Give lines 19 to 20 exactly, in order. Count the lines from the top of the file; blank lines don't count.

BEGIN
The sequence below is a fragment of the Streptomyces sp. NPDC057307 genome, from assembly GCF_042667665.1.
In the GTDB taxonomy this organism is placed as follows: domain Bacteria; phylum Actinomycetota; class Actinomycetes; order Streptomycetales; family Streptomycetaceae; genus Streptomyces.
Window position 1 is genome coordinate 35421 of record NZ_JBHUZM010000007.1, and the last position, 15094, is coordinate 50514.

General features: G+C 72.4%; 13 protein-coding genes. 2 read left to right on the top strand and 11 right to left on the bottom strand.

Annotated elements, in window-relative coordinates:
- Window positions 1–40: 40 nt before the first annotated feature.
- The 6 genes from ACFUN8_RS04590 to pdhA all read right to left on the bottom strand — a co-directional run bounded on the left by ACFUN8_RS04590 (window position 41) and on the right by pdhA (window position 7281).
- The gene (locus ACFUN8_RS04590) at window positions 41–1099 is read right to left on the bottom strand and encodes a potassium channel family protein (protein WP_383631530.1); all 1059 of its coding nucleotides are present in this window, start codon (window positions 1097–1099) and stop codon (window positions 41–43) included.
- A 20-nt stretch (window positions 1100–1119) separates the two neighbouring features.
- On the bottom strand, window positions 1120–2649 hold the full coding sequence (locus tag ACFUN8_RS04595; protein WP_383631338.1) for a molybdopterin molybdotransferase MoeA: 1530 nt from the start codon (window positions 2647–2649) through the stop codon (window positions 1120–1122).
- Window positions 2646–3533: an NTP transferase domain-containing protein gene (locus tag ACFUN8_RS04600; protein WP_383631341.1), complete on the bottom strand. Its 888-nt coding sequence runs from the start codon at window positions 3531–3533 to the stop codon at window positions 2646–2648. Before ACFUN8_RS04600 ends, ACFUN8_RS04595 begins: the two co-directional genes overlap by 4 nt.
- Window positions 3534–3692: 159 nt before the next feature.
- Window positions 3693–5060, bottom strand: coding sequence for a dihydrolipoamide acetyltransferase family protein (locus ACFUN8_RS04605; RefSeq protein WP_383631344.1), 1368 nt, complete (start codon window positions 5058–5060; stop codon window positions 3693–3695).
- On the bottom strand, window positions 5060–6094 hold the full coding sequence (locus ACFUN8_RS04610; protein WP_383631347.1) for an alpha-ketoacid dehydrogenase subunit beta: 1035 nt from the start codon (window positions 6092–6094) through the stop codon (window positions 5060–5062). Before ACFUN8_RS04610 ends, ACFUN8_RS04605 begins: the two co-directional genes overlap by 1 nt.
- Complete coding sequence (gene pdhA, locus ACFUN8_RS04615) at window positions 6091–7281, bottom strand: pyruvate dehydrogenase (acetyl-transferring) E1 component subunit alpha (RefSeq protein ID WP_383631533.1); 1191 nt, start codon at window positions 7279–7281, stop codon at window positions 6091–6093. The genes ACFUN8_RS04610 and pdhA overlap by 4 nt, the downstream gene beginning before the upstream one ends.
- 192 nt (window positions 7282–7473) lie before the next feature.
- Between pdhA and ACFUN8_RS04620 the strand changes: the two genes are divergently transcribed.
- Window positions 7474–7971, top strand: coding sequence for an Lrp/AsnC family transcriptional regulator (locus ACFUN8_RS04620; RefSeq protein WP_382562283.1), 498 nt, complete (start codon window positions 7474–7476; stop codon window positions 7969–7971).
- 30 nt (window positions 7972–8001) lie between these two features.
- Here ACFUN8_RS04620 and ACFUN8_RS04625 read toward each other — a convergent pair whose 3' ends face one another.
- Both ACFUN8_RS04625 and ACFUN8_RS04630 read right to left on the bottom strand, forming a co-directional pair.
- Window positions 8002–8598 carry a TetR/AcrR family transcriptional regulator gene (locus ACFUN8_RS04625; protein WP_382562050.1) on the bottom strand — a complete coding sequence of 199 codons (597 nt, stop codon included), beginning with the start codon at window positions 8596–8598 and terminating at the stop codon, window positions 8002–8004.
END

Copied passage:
- 30 nt (window positions 7972–8001) lie between these two features.
- Here ACFUN8_RS04620 and ACFUN8_RS04625 read toward each other — a convergent pair whose 3' ends face one another.